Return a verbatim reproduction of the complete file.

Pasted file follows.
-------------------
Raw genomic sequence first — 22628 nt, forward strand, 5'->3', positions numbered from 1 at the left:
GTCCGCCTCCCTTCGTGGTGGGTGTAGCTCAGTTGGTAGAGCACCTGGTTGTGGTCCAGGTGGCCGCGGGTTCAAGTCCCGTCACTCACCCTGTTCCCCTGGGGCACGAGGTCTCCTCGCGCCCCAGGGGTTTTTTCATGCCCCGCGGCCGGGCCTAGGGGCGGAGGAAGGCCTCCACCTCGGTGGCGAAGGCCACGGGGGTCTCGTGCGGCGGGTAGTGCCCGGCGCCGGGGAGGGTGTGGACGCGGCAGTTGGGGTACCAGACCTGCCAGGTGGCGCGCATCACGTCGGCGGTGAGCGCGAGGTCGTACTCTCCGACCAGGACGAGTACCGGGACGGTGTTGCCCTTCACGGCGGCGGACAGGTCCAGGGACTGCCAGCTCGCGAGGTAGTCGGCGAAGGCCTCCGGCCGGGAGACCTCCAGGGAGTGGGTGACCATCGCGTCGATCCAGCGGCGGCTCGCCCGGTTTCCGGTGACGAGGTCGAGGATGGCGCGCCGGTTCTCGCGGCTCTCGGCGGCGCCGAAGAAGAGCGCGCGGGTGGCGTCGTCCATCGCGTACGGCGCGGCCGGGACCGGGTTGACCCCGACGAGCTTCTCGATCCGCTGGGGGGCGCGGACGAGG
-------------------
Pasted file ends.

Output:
Raw genomic sequence first — 22628 nt, forward strand, 5'->3', positions numbered from 1 at the left:
GTCCGCCTCCCTTCGTGGTGGGTGTAGCTCAGTTGGTAGAGCACCTGGTTGTGGTCCAGGTGGCCGCGGGTTCAAGTCCCGTCACTCACCCTGTTCCCCTGGGGCACGAGGTCTCCTCGCGCCCCAGGGGTTTTTTCATGCCCCGCGGCCGGGCCTAGGGGCGGAGGAAGGCCTCCACCTCGGTGGCGAAGGCCACGGGGGTCTCGTGCGGCGGGTAGTGCCCGGCGCCGGGGAGGGTGTGGACGCGGCAGTTGGGGTACCAGACCTGCCAGGTGGCGCGCATCACGTCGGCGGTGAGCGCGAGGTCGTACTCTCCGACCAGGACGAGTACCGGGACGGTGTTGCCCTTCACGGCGGCGGACAGGTCCAGGGACTGCCAGCTCGCGAGGTAGTCGGCGAAGGCCTCCGGCCGGGAGACCTCCAGGGAGTGGGTGACCATCGCGTCGATCCAGCGGCGGCTCGCCCGGTTTCCGGTGACGAGGTCGAGGATGGCGCGCCGGTTCTCGCGGCTCTCGGCGGCGCCGAAGAAGAGCGCGCGGGTGGCGTCGTCCATCGCGTACGGCGCGGCCGGGACCGGGTTGACCCCGACGAGCTTCTCGATCCGCTGGGGGGCGCGGACGAGG